According to a post on the Indiana DNR’s Facebook page, "We have no idea where it came from or how it got here," It also observed, "We have learned that armadillos smell terrible."
However, it is known that these strange looking animals that look like small armored vehicles with legs rather than wheels, have been expanding their range in recent years.
The first confirmed armadillo report north of the Ohio in the Hoosier state was back in 2003 on I-64 just east of the Illinois line in Gibson County, according to the Associated Press, but they've also been spotted in Daviess, Dubois, Parke, Perry, Pike and Vanderburgh counties. There likely have been other unreported encounters.
The armadillos seen in Kentucky and Indiana primarily have been what is called the nine-banded armadillos. They have been reported across Kentucky (at least 32).
Throughout the America’s there are a sizable number of species of armadillos, but what is found throughout the this area is the nine-banded armadillo.
They are prolific diggers. Many species use their sharp claws to dig for food, such as grubs, and to dig dens. The nine-banded armadillo prefers to build burrows in moist soil near the creeks, streams, and arroyos around which it lives and feeds. The diets of different armadillo species vary, but consist mainly of insects, grubs, and other invertebrates.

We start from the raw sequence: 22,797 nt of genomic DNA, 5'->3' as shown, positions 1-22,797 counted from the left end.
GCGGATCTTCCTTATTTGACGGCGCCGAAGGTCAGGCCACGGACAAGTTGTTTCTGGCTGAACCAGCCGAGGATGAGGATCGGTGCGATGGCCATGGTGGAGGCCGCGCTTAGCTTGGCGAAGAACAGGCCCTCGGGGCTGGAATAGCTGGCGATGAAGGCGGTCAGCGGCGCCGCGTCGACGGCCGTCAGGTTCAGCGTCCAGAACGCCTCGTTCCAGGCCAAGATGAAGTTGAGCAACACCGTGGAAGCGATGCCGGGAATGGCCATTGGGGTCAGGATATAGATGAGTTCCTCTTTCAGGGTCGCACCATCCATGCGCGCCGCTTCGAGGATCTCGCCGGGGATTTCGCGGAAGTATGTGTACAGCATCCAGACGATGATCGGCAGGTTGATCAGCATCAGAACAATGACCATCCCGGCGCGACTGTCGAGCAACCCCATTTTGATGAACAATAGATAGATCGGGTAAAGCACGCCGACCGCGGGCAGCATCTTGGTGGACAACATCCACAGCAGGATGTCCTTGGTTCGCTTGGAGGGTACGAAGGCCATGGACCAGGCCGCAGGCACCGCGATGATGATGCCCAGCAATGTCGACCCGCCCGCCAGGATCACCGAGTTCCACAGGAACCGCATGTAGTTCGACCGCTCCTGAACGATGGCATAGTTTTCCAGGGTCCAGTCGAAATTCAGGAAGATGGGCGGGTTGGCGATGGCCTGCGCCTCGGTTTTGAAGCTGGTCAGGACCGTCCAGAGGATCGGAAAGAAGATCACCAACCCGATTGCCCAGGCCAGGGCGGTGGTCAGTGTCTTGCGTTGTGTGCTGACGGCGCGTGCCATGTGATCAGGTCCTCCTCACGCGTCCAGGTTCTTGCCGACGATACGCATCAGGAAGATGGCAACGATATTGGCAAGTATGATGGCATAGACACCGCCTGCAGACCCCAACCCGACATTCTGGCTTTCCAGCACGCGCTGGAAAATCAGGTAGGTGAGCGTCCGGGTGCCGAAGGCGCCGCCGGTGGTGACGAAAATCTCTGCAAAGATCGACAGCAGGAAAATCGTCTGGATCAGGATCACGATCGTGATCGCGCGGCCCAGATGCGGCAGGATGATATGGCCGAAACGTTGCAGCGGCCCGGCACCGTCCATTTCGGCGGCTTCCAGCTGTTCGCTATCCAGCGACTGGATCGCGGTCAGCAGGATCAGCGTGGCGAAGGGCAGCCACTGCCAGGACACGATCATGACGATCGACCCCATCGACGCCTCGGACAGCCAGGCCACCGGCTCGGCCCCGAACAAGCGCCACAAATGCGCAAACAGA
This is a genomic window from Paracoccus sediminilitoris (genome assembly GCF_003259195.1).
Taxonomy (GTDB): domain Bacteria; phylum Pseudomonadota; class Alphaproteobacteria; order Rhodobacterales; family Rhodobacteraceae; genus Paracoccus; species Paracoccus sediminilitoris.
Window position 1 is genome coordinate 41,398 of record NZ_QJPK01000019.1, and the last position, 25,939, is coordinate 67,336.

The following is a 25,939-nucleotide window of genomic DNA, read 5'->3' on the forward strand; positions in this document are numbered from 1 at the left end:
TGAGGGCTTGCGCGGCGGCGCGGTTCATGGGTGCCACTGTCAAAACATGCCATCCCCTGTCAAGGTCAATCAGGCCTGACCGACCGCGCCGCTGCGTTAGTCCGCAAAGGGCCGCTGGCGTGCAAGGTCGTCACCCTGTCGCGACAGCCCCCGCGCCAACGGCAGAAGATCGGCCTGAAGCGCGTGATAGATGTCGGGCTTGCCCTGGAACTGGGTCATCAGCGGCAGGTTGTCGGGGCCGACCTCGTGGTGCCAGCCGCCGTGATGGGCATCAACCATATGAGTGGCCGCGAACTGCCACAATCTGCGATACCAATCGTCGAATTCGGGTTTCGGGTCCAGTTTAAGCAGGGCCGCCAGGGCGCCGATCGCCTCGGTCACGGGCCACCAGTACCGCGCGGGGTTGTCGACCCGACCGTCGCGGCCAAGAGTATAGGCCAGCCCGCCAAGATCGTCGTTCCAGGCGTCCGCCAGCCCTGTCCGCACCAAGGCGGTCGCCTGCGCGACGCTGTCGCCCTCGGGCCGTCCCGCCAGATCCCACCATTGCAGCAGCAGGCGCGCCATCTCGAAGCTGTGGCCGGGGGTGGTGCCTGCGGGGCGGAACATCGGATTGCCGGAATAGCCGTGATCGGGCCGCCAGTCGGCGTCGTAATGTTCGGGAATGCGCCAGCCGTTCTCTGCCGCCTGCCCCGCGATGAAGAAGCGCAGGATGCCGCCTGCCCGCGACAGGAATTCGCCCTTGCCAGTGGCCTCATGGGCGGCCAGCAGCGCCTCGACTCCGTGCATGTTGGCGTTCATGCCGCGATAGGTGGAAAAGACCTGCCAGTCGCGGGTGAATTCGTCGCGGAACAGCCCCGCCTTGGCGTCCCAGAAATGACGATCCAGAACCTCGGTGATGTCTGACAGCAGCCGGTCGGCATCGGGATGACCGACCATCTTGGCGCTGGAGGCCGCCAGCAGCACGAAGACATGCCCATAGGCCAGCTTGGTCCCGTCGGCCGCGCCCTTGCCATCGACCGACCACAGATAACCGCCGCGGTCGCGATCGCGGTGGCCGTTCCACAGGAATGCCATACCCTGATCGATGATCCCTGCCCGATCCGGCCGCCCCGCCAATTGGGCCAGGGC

Although the animals are interesting and an attraction when first sighted, as their numbers increase in an area, they often become unwanted as the dig up people’s yards, flower beds and gardens.
According to Wikipedia, “Armadillos have short legs, but can move quite quickly, and have the ability to remain under water for as long as six minutes. Because of the density of its armor, an armadillo will sink in water unless it swallows air, inflating its stomach to twice normal size and raising its buoyancy above that of water, allowing it to swim across narrow streams and ditches.”
So, if you see a strange looking, short-legged animal that looks like a small armored tank in your yard, most likely, it is an armadillo.
Sunday, April 5, 2015
|Find a hen turkey in the spring, and a tom probably is nearby.|
(photo courtesy NWTF)
Turkey season opens in a couple of weeks, so time is running short to prepare to bag a tom.
Opening day is April 22 in Indiana ,and the spring season runs through May 10. Youth turkey hunt weekend is April 18-19. Across the Ohio, opening day is April 18 in Kentucky, and the spring season also runs through May 10.
A hunter can get lucky and take a bird almost by accident, but planning is a key to success.